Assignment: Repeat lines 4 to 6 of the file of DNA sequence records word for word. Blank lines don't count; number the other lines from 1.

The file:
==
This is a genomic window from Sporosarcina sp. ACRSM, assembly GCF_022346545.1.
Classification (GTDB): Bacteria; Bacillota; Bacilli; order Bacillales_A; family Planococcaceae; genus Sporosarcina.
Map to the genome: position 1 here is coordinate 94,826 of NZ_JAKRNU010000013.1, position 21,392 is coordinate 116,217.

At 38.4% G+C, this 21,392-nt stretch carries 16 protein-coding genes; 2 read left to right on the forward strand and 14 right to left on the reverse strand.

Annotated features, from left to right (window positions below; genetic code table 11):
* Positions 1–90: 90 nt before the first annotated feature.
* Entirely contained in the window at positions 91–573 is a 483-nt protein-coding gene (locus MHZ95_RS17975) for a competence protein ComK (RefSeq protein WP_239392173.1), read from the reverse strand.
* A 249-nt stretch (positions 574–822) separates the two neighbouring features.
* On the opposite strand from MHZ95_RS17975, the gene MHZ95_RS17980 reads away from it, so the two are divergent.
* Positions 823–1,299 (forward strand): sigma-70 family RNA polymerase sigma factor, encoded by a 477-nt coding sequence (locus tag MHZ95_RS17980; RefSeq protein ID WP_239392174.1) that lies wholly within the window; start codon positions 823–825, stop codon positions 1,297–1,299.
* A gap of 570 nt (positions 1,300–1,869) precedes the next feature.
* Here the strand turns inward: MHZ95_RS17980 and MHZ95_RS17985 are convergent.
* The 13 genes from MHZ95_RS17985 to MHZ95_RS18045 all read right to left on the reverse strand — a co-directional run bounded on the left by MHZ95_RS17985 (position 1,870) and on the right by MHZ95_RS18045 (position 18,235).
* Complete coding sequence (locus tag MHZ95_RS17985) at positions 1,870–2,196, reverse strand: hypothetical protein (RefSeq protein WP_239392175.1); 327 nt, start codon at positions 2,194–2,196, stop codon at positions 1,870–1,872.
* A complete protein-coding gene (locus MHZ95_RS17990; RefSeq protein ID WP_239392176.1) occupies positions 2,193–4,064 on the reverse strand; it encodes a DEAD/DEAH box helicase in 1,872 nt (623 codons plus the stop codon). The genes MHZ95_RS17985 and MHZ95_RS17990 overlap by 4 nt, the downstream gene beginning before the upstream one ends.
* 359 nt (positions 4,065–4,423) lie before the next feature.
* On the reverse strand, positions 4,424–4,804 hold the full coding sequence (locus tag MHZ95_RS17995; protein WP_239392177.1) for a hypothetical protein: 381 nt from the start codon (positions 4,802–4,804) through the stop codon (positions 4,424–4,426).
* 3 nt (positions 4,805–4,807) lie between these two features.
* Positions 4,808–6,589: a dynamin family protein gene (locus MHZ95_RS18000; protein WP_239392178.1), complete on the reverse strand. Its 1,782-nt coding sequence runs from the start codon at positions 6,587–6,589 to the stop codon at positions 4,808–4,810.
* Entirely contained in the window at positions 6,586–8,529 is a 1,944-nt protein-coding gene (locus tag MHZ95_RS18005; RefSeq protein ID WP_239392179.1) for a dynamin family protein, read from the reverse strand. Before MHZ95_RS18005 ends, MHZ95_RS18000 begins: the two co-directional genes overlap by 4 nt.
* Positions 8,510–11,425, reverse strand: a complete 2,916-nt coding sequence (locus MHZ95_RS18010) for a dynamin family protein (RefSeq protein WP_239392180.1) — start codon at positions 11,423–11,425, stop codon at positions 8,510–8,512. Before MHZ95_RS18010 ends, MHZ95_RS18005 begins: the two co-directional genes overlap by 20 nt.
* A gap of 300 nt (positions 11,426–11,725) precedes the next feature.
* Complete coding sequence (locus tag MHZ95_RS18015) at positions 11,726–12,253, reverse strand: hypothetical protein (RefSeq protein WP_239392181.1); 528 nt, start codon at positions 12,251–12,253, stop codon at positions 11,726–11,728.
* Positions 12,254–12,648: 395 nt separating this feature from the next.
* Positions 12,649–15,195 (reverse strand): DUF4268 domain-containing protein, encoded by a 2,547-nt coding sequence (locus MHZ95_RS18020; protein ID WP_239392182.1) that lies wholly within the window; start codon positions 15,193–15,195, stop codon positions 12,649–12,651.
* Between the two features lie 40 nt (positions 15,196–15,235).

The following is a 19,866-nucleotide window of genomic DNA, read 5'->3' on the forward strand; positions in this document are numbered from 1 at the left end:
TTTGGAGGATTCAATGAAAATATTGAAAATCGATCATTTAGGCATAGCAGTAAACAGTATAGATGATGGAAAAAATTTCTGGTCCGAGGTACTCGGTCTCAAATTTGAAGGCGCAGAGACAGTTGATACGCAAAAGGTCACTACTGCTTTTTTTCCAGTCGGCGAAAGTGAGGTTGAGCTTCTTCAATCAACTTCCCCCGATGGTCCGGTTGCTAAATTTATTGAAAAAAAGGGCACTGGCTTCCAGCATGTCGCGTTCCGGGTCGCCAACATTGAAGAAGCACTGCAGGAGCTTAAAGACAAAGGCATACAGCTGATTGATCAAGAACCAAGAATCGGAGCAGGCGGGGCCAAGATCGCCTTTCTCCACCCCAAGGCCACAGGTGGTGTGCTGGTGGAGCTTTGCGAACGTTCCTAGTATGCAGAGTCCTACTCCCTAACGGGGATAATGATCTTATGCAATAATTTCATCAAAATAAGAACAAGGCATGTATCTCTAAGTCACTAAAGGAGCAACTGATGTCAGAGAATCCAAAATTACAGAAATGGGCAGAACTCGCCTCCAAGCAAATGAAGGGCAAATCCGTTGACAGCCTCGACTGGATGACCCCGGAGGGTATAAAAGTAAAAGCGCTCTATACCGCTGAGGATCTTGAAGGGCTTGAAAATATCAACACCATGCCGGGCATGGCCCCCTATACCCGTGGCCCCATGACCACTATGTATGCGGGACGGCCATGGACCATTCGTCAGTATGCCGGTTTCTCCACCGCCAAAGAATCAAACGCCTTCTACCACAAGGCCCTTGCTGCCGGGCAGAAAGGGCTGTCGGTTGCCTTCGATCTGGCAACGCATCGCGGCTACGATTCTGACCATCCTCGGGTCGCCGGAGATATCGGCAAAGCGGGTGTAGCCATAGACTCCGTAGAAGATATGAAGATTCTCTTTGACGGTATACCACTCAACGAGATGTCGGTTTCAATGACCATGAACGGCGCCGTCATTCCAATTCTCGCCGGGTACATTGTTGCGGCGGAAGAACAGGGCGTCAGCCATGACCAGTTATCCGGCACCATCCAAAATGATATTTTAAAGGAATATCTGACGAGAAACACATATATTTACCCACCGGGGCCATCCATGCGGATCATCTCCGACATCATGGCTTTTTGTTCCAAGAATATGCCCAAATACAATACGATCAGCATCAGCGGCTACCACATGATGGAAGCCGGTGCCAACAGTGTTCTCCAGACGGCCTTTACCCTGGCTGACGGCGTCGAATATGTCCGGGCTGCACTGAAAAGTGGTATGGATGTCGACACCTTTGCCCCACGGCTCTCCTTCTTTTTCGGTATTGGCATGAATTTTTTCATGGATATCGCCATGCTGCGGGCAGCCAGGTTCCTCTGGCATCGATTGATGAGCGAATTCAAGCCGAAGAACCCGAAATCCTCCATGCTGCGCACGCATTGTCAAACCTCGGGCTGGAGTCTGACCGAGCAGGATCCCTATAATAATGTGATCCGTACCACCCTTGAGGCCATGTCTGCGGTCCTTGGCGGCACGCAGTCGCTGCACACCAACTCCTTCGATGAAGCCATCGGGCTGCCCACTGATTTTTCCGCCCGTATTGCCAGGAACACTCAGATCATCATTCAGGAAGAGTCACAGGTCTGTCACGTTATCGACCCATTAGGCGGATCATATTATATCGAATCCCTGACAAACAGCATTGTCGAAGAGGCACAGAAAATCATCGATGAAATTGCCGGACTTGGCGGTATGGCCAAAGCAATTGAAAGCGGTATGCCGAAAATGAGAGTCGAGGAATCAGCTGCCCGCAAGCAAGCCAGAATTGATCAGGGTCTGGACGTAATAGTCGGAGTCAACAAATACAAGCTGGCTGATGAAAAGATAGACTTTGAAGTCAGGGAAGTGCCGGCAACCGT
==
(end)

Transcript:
At 38.4% G+C, this 21,392-nt stretch carries 16 protein-coding genes; 2 read left to right on the forward strand and 14 right to left on the reverse strand.

Annotated features, from left to right (window positions below; genetic code table 11):
* Positions 1–90: 90 nt before the first annotated feature.